The present catastrophic and devastating flooding in Pakistan has not only been caused by exceptionally heavy monsoon rains in the upper Indus basin, but also is the result of accelerated melting of glaciers that feed into the Kabul, Swat, and Indus Rivers. Both phenomena are the result of changing weather patterns in the Himalayan ecosystem, which has been strongly affected by climate change.
By Syed Iqbal Hasnain – Many independent studies, including the United Nations Development Programme report in 2009, warned that regional climate change was speeding the surge of the majority of Pakistan’s 5,218 glaciers, which cover an area of 15,000 square kilometers. These studies predicted an increase in water by sub-glacial lake outbursts over a short period of time.
Additionally, an increasingly variable summer Indian monsoon pattern now brings large rainfall variability. This pattern may bring fewer rainy days, and an increase in short and intense periods of rainfall. However, the overall result is that, while there is an overall decrease in the amount of rainfall, there is also an increase in both drought and flood conditions.
The flooding of the Northwest, Punjab and Sind provinces of Pakistan have been further exacerbated by the siltation of major reservoirs, such as the Tarbela on the Indus, and the Mangla on the Jhelum, as well as other small barrages and reservoirs. Himalayan water has been charged with huge suspended sediment loads over the years-indeed, even in normal times, Pakistan has had problems managing the extra water, heavily-silted water flowing in its rivers.
The observed erratic timing and intensity of the regional monsoon and westerly systems have created serious hazards for Pakistan, and displaced more than 20 million people by inundating more than 125,000 square miles of land with floodwater. Policymakers in the region now have to begin effectively planning adaptation strategies for this uptick in extreme weather.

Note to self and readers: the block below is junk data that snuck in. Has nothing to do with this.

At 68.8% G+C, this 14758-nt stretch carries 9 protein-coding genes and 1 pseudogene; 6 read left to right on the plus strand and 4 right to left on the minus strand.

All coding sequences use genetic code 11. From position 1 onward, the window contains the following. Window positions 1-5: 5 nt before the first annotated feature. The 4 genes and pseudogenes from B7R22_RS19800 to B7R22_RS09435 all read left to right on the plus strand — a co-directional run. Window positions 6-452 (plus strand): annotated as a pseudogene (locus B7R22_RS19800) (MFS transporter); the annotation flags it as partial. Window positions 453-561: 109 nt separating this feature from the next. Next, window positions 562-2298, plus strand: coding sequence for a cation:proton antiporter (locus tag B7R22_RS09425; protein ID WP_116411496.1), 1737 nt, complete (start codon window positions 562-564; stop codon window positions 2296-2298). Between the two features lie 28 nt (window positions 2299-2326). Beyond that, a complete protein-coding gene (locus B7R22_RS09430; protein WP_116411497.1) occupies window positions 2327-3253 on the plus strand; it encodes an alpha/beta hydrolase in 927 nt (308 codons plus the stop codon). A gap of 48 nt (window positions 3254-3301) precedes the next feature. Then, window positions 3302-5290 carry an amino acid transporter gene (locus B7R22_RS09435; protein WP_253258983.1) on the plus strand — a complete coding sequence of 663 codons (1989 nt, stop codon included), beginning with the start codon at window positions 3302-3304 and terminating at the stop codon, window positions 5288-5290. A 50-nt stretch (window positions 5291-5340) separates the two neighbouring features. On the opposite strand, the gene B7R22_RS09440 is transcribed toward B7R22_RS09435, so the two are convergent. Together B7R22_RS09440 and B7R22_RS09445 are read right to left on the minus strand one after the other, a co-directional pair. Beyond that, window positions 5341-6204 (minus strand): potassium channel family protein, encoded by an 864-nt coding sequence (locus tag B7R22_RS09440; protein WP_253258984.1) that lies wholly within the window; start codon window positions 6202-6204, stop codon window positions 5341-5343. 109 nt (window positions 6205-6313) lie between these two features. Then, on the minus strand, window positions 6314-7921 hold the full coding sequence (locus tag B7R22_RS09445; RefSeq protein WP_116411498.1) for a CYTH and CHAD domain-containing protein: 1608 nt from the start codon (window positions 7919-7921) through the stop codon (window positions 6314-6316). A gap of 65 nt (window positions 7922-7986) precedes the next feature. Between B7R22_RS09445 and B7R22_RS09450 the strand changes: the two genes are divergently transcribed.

The case is not hopeless. We now have a better understanding of the rate at which water availability in the Himalayan ecosystem is changing. Remote sensing and real time data sets are revealing the relative proportions of water coming from different sources, namely melting glaciers, snow, and rainfall. Decision makers should support better regional and global climate analyses and predictions. This requires more detailed ground observation networks and detailed modeling, which can help scientists and policymakers better predict extreme weather events.
The impact of the 21st century’s glacier melt on the region’s water resources can be estimated by scenario models that use recent satellite observations to simulate changes in temperature and precipitation. These models can produce quantitative estimations of the percentage of water in the major river basins which originates from glacier melt.
NASA’s satellite remote sensing products derive models for glacier mass balance and surface hydrology, and can be instrumental in helping to correctly understand the region’s hydrology. However, NASA’s satellite observations and in-situ forcing of snow and ice melt modeling must be verified by using data sets collected on benchmark glaciers by Pakistani, Indian, Afghani, and Chinese scientists.
The US commitment in south Asia deepened in 2010 by bringing both India and Pakistan in its strategic and security framework. Climate change, growing populations, intensification of water use, and general non-cooperation over shared water resources puts the region as a threat to global and regional security.
The affects of changes in water availability necessitates trans-boundary coordination and cooperation between countries. It is only through such coordination that the policymakers can obtain a holistic perspective of the ongoing changes to anticipate and prevent a subsequent disaster.
Photo Credit: Glaciers in India, 2008
Map Credit: Adapted from the report: Himalayan Glaciers, Climate Change and Water Security in South Asia Synthesis Report, The US Foreign Service Institute. November 17, 2009, p.2